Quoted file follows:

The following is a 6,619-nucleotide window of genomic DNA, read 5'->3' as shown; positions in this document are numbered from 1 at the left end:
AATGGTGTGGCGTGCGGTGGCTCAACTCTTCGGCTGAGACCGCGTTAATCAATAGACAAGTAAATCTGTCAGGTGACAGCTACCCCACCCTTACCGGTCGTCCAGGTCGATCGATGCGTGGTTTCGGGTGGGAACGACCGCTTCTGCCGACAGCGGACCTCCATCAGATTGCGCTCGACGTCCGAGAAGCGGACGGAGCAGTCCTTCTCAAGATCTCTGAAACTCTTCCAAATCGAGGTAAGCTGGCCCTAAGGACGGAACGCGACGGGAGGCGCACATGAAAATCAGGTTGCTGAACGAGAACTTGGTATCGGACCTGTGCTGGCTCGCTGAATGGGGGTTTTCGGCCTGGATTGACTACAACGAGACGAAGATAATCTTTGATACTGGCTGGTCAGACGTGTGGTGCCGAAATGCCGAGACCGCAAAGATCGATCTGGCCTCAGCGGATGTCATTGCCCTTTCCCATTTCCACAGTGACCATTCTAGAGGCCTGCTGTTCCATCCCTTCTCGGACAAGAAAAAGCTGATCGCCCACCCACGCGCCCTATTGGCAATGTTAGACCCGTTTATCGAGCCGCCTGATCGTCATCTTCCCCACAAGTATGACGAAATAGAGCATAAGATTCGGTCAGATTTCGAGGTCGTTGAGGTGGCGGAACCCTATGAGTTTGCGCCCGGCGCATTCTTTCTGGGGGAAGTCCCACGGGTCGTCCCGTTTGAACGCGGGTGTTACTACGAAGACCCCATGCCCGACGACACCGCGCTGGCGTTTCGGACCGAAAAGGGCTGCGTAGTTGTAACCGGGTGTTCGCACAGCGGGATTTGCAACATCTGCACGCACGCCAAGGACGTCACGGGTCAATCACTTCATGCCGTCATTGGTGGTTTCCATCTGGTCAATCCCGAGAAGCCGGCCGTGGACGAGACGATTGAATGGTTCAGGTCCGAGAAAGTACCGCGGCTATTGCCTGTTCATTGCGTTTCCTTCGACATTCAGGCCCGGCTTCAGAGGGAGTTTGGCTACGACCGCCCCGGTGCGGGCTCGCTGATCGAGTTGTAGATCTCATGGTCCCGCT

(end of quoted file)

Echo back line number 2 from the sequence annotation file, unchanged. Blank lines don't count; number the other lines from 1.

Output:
AATGGTGTGGCGTGCGGTGGCTCAACTCTTCGGCTGAGACCGCGTTAATCAATAGACAAGTAAATCTGTCAGGTGACAGCTACCCCACCCTTACCGGTCGTCCAGGTCGATCGATGCGTGGTTTCGGGTGGGAACGACCGCTTCTGCCGACAGCGGACCTCCATCAGATTGCGCTCGACGTCCGAGAAGCGGACGGAGCAGTCCTTCTCAAGATCTCTGAAACTCTTCCAAATCGAGGTAAGCTGGCCCTAAGGACGGAACGCGACGGGAGGCGCACATGAAAATCAGGTTGCTGAACGAGAACTTGGTATCGGACCTGTGCTGGCTCGCTGAATGGGGGTTTTCGGCCTGGATTGACTACAACGAGACGAAGATAATCTTTGATACTGGCTGGTCAGACGTGTGGTGCCGAAATGCCGAGACCGCAAAGATCGATCTGGCCTCAGCGGATGTCATTGCCCTTTCCCATTTCCACAGTGACCATTCTAGAGGCCTGCTGTTCCATCCCTTCTCGGACAAGAAAAAGCTGATCGCCCACCCACGCGCCCTATTGGCAATGTTAGACCCGTTTATCGAGCCGCCTGATCGTCATCTTCCCCACAAGTATGACGAAATAGAGCATAAGATTCGGTCAGATTTCGAGGTCGTTGAGGTGGCGGAACCCTATGAGTTTGCGCCCGGCGCATTCTTTCTGGGGGAAGTCCCACGGGTCGTCCCGTTTGAACGCGGGTGTTACTACGAAGACCCCATGCCCGACGACACCGCGCTGGCGTTTCGGACCGAAAAGGGCTGCGTAGTTGTAACCGGGTGTTCGCACAGCGGGATTTGCAACATCTGCACGCACGCCAAGGACGTCACGGGTCAATCACTTCATGCCGTCATTGGTGGTTTCCATCTGGTCAATCCCGAGAAGCCGGCCGTGGACGAGACGATTGAATGGTTCAGGTCCGAGAAAGTACCGCGGCTATTGCCTGTTCATTGCGTTTCCTTCGACATTCAGGCCCGGCTTCAGAGGGAGTTTGGCTACGACCGCCCCGGTGCGGGCTCGCTGATCGAGTTGTAGATCTCATGGTCCCGCT